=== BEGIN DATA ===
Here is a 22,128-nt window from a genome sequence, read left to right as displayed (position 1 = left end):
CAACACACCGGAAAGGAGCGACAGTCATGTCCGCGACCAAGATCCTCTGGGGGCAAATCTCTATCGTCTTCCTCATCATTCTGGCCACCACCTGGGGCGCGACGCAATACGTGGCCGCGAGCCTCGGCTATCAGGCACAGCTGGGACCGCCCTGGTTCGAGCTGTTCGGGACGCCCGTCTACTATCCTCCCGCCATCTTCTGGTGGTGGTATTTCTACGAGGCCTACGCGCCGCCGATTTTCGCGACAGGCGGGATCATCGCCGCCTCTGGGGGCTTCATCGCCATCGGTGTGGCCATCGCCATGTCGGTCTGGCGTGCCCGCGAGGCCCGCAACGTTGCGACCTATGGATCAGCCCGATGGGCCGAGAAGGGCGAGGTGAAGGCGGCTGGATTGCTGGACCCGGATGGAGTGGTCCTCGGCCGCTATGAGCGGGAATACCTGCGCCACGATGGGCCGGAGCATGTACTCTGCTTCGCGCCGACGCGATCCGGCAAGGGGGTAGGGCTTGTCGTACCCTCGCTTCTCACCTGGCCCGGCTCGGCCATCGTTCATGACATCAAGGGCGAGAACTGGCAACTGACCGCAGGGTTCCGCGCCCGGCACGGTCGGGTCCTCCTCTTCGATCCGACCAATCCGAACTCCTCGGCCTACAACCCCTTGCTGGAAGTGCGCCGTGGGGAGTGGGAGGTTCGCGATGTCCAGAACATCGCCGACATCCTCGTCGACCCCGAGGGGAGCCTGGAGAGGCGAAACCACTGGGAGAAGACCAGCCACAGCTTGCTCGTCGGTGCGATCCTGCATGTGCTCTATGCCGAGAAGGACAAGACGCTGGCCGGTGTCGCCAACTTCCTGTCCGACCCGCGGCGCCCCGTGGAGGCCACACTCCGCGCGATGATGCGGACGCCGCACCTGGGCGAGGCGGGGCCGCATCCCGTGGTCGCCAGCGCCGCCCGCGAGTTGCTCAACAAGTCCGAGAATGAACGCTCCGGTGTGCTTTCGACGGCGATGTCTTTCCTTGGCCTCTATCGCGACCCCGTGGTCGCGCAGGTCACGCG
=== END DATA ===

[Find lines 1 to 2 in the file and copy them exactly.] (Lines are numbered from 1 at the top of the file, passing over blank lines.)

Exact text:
Here is a 22,128-nt window from a genome sequence, read left to right as displayed (position 1 = left end):
CAACACACCGGAAAGGAGCGACAGTCATGTCCGCGACCAAGATCCTCTGGGGGCAAATCTCTATCGTCTTCCTCATCATTCTGGCCACCACCTGGGGCGCGACGCAATACGTGGCCGCGAGCCTCGGCTATCAGGCACAGCTGGGACCGCCCTGGTTCGAGCTGTTCGGGACGCCCGTCTACTATCCTCCCGCCATCTTCTGGTGGTGGTATTTCTACGAGGCCTACGCGCCGCCGATTTTCGCGACAGGCGGGATCATCGCCGCCTCTGGGGGCTTCATCGCCATCGGTGTGGCCATCGCCATGTCGGTCTGGCGTGCCCGCGAGGCCCGCAACGTTGCGACCTATGGATCAGCCCGATGGGCCGAGAAGGGCGAGGTGAAGGCGGCTGGATTGCTGGACCCGGATGGAGTGGTCCTCGGCCGCTATGAGCGGGAATACCTGCGCCACGATGGGCCGGAGCATGTACTCTGCTTCGCGCCGACGCGATCCGGCAAGGGGGTAGGGCTTGTCGTACCCTCGCTTCTCACCTGGCCCGGCTCGGCCATCGTTCATGACATCAAGGGCGAGAACTGGCAACTGACCGCAGGGTTCCGCGCCCGGCACGGTCGGGTCCTCCTCTTCGATCCGACCAATCCGAACTCCTCGGCCTACAACCCCTTGCTGGAAGTGCGCCGTGGGGAGTGGGAGGTTCGCGATGTCCAGAACATCGCCGACATCCTCGTCGACCCCGAGGGGAGCCTGGAGAGGCGAAACCACTGGGAGAAGACCAGCCACAGCTTGCTCGTCGGTGCGATCCTGCATGTGCTCTATGCCGAGAAGGACAAGACGCTGGCCGGTGTCGCCAACTTCCTGTCCGACCCGCGGCGCCCCGTGGAGGCCACACTCCGCGCGATGATGCGGACGCCGCACCTGGGCGAGGCGGGGCCGCATCCCGTGGTCGCCAGCGCCGCCCGCGAGTTGCTCAACAAGTCCGAGAATGAACGCTCCGGTGTGCTTTCGACGGCGATGTCTTTCCTTGGCCTCTATCGCGACCCCGTGGTCGCGCAGGTCACGCG